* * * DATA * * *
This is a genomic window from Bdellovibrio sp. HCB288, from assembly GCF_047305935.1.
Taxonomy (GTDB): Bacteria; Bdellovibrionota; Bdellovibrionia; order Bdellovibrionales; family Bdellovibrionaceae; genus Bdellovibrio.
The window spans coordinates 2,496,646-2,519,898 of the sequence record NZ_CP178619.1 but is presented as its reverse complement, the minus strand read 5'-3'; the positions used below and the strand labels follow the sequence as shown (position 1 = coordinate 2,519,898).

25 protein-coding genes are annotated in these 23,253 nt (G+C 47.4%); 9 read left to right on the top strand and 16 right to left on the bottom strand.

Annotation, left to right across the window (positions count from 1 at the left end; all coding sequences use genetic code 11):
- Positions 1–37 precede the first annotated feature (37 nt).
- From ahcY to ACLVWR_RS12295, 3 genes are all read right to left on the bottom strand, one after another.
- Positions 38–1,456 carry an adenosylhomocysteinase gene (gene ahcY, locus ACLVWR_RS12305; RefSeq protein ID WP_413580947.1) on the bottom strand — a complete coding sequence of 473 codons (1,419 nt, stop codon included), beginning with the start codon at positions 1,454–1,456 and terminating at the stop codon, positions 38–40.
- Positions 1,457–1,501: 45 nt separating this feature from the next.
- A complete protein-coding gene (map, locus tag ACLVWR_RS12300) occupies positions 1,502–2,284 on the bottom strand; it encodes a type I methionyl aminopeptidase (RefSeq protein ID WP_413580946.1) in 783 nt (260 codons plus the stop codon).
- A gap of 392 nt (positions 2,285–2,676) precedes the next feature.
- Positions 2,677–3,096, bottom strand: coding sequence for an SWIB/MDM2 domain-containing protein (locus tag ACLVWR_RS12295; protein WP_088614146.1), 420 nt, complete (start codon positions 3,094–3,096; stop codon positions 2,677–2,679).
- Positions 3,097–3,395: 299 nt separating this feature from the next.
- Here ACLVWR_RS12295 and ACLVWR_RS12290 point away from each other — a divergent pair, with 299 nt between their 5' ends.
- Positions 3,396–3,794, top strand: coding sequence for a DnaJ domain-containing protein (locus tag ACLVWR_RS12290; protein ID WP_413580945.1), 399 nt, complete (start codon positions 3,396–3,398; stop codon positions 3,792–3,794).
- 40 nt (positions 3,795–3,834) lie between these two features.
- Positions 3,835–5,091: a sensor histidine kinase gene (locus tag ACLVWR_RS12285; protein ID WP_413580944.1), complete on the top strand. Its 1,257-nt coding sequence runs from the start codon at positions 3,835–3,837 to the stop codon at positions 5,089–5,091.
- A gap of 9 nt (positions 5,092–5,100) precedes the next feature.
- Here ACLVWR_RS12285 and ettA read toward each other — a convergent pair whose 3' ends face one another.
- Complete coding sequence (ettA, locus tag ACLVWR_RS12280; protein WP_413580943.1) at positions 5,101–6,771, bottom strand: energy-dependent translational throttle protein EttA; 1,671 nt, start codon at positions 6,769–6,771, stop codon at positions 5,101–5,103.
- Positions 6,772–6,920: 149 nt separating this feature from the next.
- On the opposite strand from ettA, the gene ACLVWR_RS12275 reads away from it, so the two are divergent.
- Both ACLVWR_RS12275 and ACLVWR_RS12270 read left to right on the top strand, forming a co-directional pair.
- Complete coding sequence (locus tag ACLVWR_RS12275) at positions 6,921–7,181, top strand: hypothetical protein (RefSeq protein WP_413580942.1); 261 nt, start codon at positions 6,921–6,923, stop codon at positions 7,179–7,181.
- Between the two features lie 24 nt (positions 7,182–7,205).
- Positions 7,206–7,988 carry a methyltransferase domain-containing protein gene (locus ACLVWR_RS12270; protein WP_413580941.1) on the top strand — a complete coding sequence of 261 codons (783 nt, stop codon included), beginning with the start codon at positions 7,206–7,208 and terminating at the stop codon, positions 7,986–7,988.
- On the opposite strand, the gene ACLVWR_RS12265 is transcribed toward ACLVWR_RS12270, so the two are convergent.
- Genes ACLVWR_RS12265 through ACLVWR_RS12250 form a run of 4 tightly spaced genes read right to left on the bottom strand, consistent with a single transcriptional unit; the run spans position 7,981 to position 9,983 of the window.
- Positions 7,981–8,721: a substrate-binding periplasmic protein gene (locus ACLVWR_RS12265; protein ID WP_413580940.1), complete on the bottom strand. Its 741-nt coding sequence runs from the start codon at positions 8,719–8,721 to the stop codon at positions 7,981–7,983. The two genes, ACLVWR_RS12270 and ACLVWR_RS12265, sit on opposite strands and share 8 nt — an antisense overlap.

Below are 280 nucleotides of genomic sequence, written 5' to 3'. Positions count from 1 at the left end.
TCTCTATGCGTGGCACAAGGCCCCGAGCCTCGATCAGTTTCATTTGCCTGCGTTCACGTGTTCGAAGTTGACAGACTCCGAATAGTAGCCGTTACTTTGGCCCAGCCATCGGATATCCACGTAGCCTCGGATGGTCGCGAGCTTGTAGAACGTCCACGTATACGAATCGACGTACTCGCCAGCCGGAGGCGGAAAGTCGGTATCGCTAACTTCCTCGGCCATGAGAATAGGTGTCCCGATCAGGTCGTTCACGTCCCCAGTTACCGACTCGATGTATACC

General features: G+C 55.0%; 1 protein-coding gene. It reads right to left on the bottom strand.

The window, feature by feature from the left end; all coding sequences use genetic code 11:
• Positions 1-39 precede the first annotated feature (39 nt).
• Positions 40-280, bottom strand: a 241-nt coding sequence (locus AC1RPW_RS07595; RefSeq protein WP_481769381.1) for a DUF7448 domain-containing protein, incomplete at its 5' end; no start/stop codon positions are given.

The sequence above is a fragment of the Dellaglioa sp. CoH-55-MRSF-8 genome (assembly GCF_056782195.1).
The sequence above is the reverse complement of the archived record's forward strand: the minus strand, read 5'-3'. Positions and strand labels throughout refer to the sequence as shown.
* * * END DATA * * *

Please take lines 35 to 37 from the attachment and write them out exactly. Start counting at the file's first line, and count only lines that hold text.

• Positions 40-280, bottom strand: a 241-nt coding sequence (locus AC1RPW_RS07595; RefSeq protein WP_481769381.1) for a DUF7448 domain-containing protein, incomplete at its 5' end; no start/stop codon positions are given.

The sequence above is a fragment of the Dellaglioa sp. CoH-55-MRSF-8 genome (assembly GCF_056782195.1).
The sequence above is the reverse complement of the archived record's forward strand: the minus strand, read 5'-3'. Positions and strand labels throughout refer to the sequence as shown.